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How Do Parents' Lifestyles Affect Their Children?

by
author image Beverly Bird
Beverly Bird has been writing professionally since 1983. She is the author of several novels including the bestselling "Comes the Rain" and "With Every Breath." Bird also has extensive experience as a paralegal, primarily in the areas of divorce and family law, bankruptcy and estate law. She covers many legal topics in her articles.
How Do Parents' Lifestyles Affect Their Children?
Young couple watching movie in theater, eating popcorn. Photo Credit Stockbyte/Stockbyte/Getty Images

Scientists and researchers have known for quite some time that children learn by example, but according to the American Heart Association and Dr. Steven Dowshen with the Alfred I. duPont Hospital for Children, parental influence can begin before children are born. Parents can pass on physical, cognitive and mental predilections -- often unintentionally.

Before Birth

Prenatal habits can affect your child’s cardiac health, according to Dr. Kathy Jenkins of the American Heart Association. Mothers who work throughout pregnancy and lead active lifestyles -- routinely interacting with the public -- risk contracting common illnesses. Running a fever during the first trimester and taking over-the-counter medication in response can affect an unborn baby’s heart health. Children of mothers with high stress levels during pregnancy appear prone to mood disorders, according to Rachel Yehuda of the Mount Sinai School of Medicine. Smoking during pregnancy might lead to children’s diabetes later, and a mother's eating habits can predispose her unborn child to obesity.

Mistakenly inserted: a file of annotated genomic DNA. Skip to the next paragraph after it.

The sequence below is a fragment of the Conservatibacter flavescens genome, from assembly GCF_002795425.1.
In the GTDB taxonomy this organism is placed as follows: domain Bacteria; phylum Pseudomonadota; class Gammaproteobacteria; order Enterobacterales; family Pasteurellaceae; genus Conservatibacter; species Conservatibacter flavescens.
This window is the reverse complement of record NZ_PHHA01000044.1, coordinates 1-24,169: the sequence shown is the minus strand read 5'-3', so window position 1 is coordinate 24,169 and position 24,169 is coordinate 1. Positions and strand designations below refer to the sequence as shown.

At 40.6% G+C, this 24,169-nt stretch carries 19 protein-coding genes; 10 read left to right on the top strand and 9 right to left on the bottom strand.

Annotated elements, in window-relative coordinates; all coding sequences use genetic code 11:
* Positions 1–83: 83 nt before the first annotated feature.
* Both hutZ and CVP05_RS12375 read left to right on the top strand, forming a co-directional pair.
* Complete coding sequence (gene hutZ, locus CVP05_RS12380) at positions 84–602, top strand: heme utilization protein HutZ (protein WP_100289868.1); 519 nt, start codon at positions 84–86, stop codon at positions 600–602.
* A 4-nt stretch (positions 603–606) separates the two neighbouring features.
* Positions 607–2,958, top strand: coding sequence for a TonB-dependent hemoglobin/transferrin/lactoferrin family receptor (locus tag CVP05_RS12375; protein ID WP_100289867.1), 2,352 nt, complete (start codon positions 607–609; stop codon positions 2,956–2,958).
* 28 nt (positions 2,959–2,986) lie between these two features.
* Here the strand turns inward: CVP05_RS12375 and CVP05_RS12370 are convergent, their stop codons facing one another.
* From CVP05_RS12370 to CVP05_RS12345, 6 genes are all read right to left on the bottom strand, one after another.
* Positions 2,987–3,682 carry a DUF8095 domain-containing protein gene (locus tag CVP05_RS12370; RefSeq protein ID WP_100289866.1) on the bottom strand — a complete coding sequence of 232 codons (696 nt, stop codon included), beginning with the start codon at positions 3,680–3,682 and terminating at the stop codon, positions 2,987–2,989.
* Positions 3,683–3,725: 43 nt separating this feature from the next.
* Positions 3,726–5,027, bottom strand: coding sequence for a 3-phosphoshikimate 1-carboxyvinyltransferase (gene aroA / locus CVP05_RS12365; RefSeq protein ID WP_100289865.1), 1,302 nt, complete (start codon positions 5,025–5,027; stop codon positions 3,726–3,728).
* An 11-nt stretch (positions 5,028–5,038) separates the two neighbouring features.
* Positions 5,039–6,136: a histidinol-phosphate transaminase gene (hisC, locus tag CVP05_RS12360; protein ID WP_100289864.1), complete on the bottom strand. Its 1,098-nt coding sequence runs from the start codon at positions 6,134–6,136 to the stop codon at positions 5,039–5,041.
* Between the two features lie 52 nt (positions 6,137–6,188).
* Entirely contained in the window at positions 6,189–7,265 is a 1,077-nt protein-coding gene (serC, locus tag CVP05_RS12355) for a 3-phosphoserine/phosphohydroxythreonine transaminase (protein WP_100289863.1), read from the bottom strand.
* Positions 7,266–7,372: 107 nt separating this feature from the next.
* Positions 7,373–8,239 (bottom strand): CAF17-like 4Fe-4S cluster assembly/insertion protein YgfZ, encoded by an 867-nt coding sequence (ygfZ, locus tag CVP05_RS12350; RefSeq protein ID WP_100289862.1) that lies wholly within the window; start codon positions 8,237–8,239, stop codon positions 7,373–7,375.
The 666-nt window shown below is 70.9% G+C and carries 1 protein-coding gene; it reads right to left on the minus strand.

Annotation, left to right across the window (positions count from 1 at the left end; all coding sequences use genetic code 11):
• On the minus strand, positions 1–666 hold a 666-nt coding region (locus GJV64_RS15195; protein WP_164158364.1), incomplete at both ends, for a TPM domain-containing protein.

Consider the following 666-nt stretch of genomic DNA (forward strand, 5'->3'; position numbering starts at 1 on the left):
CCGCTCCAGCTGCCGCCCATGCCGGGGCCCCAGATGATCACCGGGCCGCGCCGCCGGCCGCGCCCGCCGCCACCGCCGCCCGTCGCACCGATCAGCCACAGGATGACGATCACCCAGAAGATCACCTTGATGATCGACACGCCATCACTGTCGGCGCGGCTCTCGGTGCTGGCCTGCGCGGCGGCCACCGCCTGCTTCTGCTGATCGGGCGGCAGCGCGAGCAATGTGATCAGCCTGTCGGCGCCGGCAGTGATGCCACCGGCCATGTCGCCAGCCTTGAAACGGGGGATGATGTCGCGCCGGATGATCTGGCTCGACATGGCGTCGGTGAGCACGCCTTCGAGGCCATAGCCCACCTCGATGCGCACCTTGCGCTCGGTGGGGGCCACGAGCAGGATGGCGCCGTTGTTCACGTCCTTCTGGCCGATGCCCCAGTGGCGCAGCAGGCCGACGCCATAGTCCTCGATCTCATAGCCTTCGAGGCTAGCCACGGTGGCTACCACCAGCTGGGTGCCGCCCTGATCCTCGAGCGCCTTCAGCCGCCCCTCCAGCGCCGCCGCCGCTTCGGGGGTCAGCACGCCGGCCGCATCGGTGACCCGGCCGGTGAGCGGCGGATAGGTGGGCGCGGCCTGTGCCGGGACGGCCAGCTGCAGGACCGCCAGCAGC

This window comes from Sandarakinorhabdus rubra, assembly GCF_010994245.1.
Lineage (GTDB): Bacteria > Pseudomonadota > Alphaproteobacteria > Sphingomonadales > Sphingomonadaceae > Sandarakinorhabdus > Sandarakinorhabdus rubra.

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After Birth

Parents’ dietary preferences can affect their children after birth. Though kids may be told to clean their plates, at the same time, they watch Mom eat sparingly or omit certain foods because of her latest diet. The Dairy Council of California suggests that such conflicting signals can affect your child’s future habits considerably more than what you put on her plate will. If you’re a frequent dieter, you could inadvertently teach your child that food is an enemy -- which could lead to eating disorders. If you’re always on the go and tend to eat fast food and order pizza, you could teach your child that healthy eating is second to business.

Learning by Example

According to the United States Department of Education, verbally teaching a child right from wrong has far less of an impact than what she observes her parents and elders doing daily. A parent who frequently parties at night -- and occasionally misses work the next day -- undoes everything he verbally teaches his child about responsibility. If the child neglects to study for a test in favor of playing a computer game, and if she fails the test because of that decision -- and her partying parent punishes her for the lapse -- this can cause confusion in younger children and outright rebellion in teens. On the flip side, parents who rarely socialize and have a very narrow circle of friends can instill in their children a distrust of others, whether they intend to or not.

Tips

What you say to your child can be a powerful learning tool if you back it up with consistent actions, according to the U.S. Department of Education. If you want your child to be considerate of others, habitually hold doors open for others. Mention what you did and why, especially with younger children. Don’t let kids see you allowing a door to swing shut in a stranger’s face the next time you’re in a rush. Combine conversation with deeds, and don’t allow your child to witness you doing anything you wouldn’t want him to do.

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References

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